The Union Pacific Railroad Company is the one railroad on which there is a smattering of information regarding y2k. As an integrated system, the nation's railroads are crucial to the survival of cities, yet there is almost nothing on the y2k compliance of the industry. This tells us that the industry is not compliant and is unlikely to get compliant by 2000. No news is bad news when it comes to y2k projects.
In a July 10 letter to its suppliers, Charles R. Eisele sketched the origin of the y2k problem in one paragraph. Then he added a paragraph on Union Pacific's repair project. What is disturbing is that he did not say that the actual repair is underway. He indicated only that an assessment project is in progress. According to the California White Paper, inventory accounts for 1% of the project and assessment accounts for only 5%. He wrote:
"Union Pacific is well underway with a Year 2000 Project. The objective of this project is to evaluate all computer software, hardware and equipment to determine if it is year 2000 compliant. If not, we will manage a timely conversion, replacement or retirement of the software and hardware."
"If it is year 2000 compliant..." They don't know yet? They were informed about the problem in 1995, according to a DATAMATION story (Jan. 1, 1996). This letter sounds as though they still aren't sure if they are compliant or not. This implies that assessment -- 5% of the overall project -- has taken two years, and they are not yet finished.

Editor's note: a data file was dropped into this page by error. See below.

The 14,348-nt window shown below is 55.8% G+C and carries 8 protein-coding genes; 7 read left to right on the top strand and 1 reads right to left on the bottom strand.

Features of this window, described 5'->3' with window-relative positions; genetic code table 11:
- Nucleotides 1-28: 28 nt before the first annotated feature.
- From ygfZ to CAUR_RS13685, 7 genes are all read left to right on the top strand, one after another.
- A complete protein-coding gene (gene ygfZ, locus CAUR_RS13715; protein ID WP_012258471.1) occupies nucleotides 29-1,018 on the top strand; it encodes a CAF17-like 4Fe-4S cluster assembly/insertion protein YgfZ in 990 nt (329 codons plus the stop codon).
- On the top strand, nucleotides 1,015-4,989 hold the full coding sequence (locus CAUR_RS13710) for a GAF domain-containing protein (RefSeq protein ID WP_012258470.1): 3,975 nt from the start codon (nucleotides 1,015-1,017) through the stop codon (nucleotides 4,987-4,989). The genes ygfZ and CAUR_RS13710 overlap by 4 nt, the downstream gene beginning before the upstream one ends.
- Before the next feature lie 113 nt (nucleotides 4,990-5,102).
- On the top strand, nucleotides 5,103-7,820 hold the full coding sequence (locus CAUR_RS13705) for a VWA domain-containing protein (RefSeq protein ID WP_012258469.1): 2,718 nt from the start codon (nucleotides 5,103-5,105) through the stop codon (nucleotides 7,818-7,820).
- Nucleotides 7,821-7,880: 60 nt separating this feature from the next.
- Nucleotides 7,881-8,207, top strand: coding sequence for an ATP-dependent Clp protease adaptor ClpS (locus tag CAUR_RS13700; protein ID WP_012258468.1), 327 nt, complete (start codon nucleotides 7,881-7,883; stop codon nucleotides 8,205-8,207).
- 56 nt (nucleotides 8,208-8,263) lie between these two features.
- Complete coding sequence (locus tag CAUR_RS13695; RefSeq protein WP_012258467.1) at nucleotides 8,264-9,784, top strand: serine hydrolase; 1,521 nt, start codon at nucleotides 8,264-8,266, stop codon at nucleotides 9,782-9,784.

Then the letter goes on to require suppliers to fill out forms regarding their y2k status. They also have to sign a detailed y2k compliance warranty.
My prediction: no supplier will sign this warranty because none can claim y2k compliance, any more than Union Pacific can claim it, or a bank can, or any other major organization can. But Union Pacific has at least gone through the motions of seeking assurance from its suppliers. Hardly any other organization has.
It's a shame that lawyers can write such detailed warranties when mainframe programmers can't meet their requirements. We need more mainframe programmers and fewer lawyers. But you knew that already.